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Shocking’ 40 per cent surge in gun ownership and registration in NSW


Shocking’ 40 per cent surge in gun ownership and registration in NSW

Figures obtained by the New South Wales Greens show a 40 per cent surge in gun registration in the State over the last 14 years.

There are now more than 850,000 firearms in private hands in Australia’s most populous state.

And Greens MP David Shoebridge says he’s so alarmed by the increase that he will introduce legislation to limit the number of firearms that people can register.

But that has angered gun enthusiasts, as Mandie Sami reports.

MANDIE SAMI: For Kym McEwen there’s no surprise that people from a diverse range of backgrounds and locations own firearms.

KYM MCEWEN: It’s not all rednecks, you’ve got doctors, you’ve got nurses, you’ve got barristers. It’s across the board.

MANDIE SAMI: He’s the secretary of the central coast branch of the Shooters and Fishers Party, and he’s also the secretary of the New South Wales Sporting & Recreation Club.

As the owner of 12 registered firearms he’s also not surprised to see that the number of registered guns has gone up across NSW.

KYM MCEWEN: Last weekend I was out at Bathurst helping a farmer eradicate some foxes and I was there with a doctor, I was there with a mechanic, I was there with two police officers and I was there myself. A wide variety of people that get into the shooting.

MANDIE SAMI: More than 850,000 firearms are legally registered in New South Wales.

In 22 of the state’s 600 postcodes, registered guns now outnumber people.

Greens MP and Justice Spokesperson David Shoebridge says that’s a worry.

DAVID SHOEBRIDGE: The sheer number of guns in fairly ordinary metropolitan parts of Sydney really shocks people.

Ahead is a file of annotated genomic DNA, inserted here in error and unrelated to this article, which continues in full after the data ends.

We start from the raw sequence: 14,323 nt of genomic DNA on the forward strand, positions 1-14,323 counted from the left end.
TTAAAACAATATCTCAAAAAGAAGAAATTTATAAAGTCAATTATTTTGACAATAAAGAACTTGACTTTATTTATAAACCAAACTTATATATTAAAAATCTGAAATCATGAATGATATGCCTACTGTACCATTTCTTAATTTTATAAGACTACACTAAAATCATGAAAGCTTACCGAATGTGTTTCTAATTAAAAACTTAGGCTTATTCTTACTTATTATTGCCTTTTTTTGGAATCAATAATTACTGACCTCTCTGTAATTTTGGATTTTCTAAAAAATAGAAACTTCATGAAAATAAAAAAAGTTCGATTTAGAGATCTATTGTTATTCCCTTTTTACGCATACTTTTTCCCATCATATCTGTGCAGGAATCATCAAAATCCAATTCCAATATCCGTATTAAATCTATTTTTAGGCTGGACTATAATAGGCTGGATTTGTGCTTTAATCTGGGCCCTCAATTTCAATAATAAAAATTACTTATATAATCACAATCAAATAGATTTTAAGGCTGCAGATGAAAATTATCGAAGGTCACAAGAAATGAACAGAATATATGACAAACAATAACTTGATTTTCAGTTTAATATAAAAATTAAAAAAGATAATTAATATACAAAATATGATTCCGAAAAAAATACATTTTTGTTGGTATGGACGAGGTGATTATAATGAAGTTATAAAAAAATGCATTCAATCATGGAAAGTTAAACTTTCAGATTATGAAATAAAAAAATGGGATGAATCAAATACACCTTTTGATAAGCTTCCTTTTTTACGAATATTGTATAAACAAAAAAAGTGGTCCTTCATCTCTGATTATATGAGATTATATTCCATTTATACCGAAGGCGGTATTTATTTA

There are more than 3000 guns in Brookvale, 4442 registered guns in Wentworthville, and 4200-odd registered guns in Bardwell Park and Bexley.

There’s no reason to have our ordinary suburbs bristling with thousands of firearms.

MANDIE SAMI: NSW police attribute the increase in the number of licences in part to the increase of club membership for the sport of target shooting and recreational hunting.

But Mr Shoebridge says he doesn’t see a reason why there are so many guns in suburban Sydney.

He says the Greens will introduce legislation in the next few months to limit the number of firearms people can legally register.

DAVID SHOEBRIDGE: When you live in metropolitan parts of the state, we need a reasonable cap on the number of guns.

Why should anyone have more than two or three, or at most five guns, if they live in the middle of metropolitan Sydney?

And that’s what politicians are refusing to grasp, that most people want a cap on the number of guns that their neighbours can own.

MANDIE SAMI: Are the Greens proposing to actually go ahead and make this a reality?

DAVID SHOEBRIDGE: We will be introducing legislation this year to put a cap on the reasonable number of guns, but we don’t pretend that that will get through Parliament, because we know that both the Labor Party and the Liberal Party are scared of the gun lobby and they are refusing to take the steps to even put some teeth in John Howard’s firearm laws.

And that’s what we need now. They were good laws when they were passed, but there is loophole after loophole being found in them and we need to be closing those loopholes.

MANDIE SAMI: While, Mr Shoebridge doesn’t yet have the support of other parties, he does have support from the president of the NSW Council of Civil Liberties, Stephen Blanks.

STEPHEN BLANKS: The Council of Civil Liberties has never been supportive of a right to bare arms, or to own as many guns as a person wishes.

You have to take into account the community interest in safety and there is a very very strong overwhelming interest in the community to be safe from gun crime, inappropriate gun use and the risk of guns being stolen and used illegally.

MANDIE SAMI: In a statement, NSW police say all firearms licence holders are subject to a range of criminal and suitability checks.

They add that each firearm acquisition has to have a permit, and a good reason is required for each and every additional weapon.

John Piper is a member of the Newcastle Lake Macquarie Clay Target Club and the Sports Shooters Association of Australia.

He owns nine guns and says any attempt to put a limit on the number of guns he can register is ridiculous.

JOHN PIPER: It’s a lack of understanding as to why you need to own more than one or two guns. You know I’m involved in two major areas of firearm usage which is hunting and clay target shooting, one gun doesn’t cut it.

MARK COLVIN: John Piper, a member of the Sporting Shooters Association of Australia, ending Mandie Sami’s report.

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